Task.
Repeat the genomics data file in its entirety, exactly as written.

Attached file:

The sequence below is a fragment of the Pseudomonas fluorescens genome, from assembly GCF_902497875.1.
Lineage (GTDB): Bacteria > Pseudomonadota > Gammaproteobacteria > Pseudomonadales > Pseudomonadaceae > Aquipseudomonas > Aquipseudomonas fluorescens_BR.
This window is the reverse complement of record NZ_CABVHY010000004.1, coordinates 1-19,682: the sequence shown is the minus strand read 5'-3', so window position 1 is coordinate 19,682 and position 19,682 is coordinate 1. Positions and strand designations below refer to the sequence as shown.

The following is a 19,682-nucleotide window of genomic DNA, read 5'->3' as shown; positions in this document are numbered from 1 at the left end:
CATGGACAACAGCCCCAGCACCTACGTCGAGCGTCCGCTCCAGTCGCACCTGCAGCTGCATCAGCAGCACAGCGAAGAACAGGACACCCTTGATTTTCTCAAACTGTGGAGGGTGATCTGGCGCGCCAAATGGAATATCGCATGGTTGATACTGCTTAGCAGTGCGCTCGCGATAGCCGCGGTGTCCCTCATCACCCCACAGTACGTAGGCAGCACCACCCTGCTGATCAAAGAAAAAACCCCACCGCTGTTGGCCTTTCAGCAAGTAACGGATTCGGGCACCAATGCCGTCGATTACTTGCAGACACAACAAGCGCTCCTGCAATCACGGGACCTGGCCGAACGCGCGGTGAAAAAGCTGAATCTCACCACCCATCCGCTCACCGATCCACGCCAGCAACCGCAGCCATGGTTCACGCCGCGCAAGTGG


The sequence below is a fragment of the Pseudomonas fluorescens genome, from assembly GCF_902497875.1.
Lineage (GTDB): Bacteria > Pseudomonadota > Gammaproteobacteria > Pseudomonadales > Pseudomonadaceae > Aquipseudomonas > Aquipseudomonas fluorescens_BR.
This window is the reverse complement of record NZ_CABVHY010000004.1, coordinates 1-19,682: the sequence shown is the minus strand read 5'-3', so window position 1 is coordinate 19,682 and position 19,682 is coordinate 1. Positions and strand designations below refer to the sequence as shown.

The following is a 19,682-nucleotide window of genomic DNA, read 5'->3' as shown; positions in this document are numbered from 1 at the left end:
CATGGACAACAGCCCCAGCACCTACGTCGAGCGTCCGCTCCAGTCGCACCTGCAGCTGCATCAGCAGCACAGCGAAGAACAGGACACCCTTGATTTTCTCAAACTGTGGAGGGTGATCTGGCGCGCCAAATGGAATATCGCATGGTTGATACTGCTTAGCAGTGCGCTCGCGATAGCCGCGGTGTCCCTCATCACCCCACAGTACGTAGGCAGCACCACCCTGCTGATCAAAGAAAAAACCCCACCGCTGTTGGCCTTTCAGCAAGTAACGGATTCGGGCACCAATGCCGTCGATTACTTGCAGACACAACAAGCGCTCCTGCAATCACGGGACCTGGCCGAACGCGCGGTGAAAAAGCTGAATCTCACCACCCATCCGCTCACCGATCCACGCCAGCAACCGCAGCCATGGTTCACGCCGCGCAAGTGG